National Geographic : 1982 Jul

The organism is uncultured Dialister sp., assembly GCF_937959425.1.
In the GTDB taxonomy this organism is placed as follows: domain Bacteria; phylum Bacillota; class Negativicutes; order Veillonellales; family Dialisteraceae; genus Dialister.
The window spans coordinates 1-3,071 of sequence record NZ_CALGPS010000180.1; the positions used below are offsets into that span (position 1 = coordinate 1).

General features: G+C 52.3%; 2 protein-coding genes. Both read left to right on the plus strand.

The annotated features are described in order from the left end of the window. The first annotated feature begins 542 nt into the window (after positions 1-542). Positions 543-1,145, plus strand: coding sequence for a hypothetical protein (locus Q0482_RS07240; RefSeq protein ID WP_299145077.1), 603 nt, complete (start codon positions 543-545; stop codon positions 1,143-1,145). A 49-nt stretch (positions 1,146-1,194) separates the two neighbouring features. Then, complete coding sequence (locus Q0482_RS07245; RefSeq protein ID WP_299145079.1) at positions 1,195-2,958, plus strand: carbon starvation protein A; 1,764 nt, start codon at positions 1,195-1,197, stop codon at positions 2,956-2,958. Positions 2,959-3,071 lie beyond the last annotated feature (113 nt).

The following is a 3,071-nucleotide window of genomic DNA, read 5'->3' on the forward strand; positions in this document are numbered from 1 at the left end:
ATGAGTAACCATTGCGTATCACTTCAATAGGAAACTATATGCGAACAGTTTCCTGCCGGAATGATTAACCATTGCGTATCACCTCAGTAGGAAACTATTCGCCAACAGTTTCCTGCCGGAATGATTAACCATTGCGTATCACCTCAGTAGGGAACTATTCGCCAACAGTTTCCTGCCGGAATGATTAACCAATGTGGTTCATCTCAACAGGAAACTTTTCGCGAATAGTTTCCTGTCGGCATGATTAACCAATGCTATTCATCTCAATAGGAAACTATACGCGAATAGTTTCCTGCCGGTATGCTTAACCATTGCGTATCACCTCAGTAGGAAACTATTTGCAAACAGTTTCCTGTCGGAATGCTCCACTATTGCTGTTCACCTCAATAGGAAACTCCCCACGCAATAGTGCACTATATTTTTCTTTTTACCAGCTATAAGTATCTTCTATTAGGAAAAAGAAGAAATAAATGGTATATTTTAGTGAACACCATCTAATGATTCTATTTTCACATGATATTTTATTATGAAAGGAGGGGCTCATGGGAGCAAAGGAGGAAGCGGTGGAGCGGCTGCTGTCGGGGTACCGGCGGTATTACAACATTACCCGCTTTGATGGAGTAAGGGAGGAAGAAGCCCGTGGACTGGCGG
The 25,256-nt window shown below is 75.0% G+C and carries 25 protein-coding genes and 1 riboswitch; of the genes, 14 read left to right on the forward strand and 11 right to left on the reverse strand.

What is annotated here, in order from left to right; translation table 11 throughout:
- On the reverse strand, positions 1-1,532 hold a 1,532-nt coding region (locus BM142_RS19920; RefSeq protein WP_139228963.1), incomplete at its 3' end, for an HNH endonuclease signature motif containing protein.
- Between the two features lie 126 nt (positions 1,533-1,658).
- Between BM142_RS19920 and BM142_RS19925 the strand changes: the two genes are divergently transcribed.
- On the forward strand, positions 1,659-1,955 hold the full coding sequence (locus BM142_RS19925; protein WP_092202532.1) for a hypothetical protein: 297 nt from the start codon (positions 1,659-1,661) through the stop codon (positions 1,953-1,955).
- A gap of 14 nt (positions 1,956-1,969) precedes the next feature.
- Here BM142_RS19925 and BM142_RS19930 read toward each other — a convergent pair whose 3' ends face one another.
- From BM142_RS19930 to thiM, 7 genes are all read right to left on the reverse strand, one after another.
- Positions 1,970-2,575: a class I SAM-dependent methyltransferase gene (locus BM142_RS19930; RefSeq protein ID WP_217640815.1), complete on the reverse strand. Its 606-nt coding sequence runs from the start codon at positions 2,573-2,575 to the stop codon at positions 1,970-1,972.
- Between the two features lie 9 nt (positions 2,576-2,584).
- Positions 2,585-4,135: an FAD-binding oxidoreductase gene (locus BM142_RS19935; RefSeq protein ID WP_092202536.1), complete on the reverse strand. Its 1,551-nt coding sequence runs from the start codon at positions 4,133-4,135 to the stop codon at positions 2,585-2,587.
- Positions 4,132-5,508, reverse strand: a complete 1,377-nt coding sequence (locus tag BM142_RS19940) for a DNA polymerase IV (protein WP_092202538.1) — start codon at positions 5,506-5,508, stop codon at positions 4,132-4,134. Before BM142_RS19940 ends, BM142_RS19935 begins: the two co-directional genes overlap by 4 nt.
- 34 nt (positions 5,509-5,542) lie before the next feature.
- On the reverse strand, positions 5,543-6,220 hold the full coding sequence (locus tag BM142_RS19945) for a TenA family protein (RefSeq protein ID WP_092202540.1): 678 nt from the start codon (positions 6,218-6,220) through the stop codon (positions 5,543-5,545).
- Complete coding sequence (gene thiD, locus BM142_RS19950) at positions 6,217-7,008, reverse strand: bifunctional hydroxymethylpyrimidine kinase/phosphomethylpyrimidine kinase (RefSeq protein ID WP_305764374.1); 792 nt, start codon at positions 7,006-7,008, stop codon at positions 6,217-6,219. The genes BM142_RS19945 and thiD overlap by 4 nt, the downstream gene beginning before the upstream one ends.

tribal differences. Second, he gave everyone a high standard of living and a high standard of education, which no one wants to lose. He made us bourgeois. Third, he placed the ac cent on agriculture. Every Ivoirian is a farmer at heart." headed for the central plains, Baoule country, to find out. Presently we came to the farm of Kouame Albert, in a small village south of Bouake. Albert's compound was a riot of chickens, children, and broken mortars, with a ham mock strung between two trees, in which he was sleeping. He received us with cool sus picion and was irritated when we asked him about his way of life. "Don't they teach you good manners in your country?" he scolded. "Here we say 'Good day' and ask about family health, before talking business!" I asked the wizened old man for his par don. He informed us that he could neither show us his plantation nor invite us to lunch until the village chief approved. As it hap pened, the chief was out in the fields. We left and returned after lunch. Albert was much friendlier. "Why didn't you come to eat? The chief sent two chickens, a pot of rice, and a pitcher of bangui [palm wine]." We imitated the old man as we poured a little wine on the ground before sipping, as an offering to the ancestors. Then he took us about his small planta tion, a mini-jungle of coffee, cacao, and banana trees. Pushing aside broad banana leaves, we arrived at a clearing where his sons were spreading coffee beans to dry. "We sell $1,500 to $2,000 worth a year,"